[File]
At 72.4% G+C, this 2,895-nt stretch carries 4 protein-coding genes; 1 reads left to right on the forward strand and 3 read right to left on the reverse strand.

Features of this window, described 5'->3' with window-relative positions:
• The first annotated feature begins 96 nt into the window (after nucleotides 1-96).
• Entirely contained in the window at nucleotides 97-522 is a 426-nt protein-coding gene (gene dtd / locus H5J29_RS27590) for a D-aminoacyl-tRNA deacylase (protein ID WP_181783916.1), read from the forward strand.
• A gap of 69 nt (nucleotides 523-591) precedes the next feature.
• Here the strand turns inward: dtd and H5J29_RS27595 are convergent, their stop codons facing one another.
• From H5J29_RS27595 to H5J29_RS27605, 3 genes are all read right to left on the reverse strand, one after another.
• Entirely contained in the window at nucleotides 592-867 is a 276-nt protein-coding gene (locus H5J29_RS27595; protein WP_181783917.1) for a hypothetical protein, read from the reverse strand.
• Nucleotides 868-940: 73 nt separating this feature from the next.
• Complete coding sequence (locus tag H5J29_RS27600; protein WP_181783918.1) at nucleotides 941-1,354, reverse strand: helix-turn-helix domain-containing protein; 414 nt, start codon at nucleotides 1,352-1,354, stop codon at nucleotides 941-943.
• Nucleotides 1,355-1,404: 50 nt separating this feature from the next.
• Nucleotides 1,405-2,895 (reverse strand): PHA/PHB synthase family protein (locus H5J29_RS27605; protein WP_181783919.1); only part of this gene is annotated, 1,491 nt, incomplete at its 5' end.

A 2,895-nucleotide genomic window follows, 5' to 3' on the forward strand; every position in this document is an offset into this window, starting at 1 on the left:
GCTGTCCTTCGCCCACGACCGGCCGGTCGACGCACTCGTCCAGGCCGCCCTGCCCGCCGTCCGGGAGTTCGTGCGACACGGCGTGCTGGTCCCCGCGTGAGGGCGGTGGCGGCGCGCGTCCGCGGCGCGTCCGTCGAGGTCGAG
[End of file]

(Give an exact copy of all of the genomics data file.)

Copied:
At 72.4% G+C, this 2,895-nt stretch carries 4 protein-coding genes; 1 reads left to right on the forward strand and 3 read right to left on the reverse strand.

Features of this window, described 5'->3' with window-relative positions:
• The first annotated feature begins 96 nt into the window (after nucleotides 1-96).
• Entirely contained in the window at nucleotides 97-522 is a 426-nt protein-coding gene (gene dtd / locus H5J29_RS27590) for a D-aminoacyl-tRNA deacylase (protein ID WP_181783916.1), read from the forward strand.
• A gap of 69 nt (nucleotides 523-591) precedes the next feature.
• Here the strand turns inward: dtd and H5J29_RS27595 are convergent, their stop codons facing one another.
• From H5J29_RS27595 to H5J29_RS27605, 3 genes are all read right to left on the reverse strand, one after another.
• Entirely contained in the window at nucleotides 592-867 is a 276-nt protein-coding gene (locus H5J29_RS27595; protein WP_181783917.1) for a hypothetical protein, read from the reverse strand.
• Nucleotides 868-940: 73 nt separating this feature from the next.
• Complete coding sequence (locus tag H5J29_RS27600; protein WP_181783918.1) at nucleotides 941-1,354, reverse strand: helix-turn-helix domain-containing protein; 414 nt, start codon at nucleotides 1,352-1,354, stop codon at nucleotides 941-943.
• Nucleotides 1,355-1,404: 50 nt separating this feature from the next.
• Nucleotides 1,405-2,895 (reverse strand): PHA/PHB synthase family protein (locus H5J29_RS27605; protein WP_181783919.1); only part of this gene is annotated, 1,491 nt, incomplete at its 5' end.

A 2,895-nucleotide genomic window follows, 5' to 3' on the forward strand; every position in this document is an offset into this window, starting at 1 on the left:
GCTGTCCTTCGCCCACGACCGGCCGGTCGACGCACTCGTCCAGGCCGCCCTGCCCGCCGTCCGGGAGTTCGTGCGACACGGCGTGCTGGTCCCCGCGTGAGGGCGGTGGCGGCGCGCGTCCGCGGCGCGTCCGTCGAGGTCGAG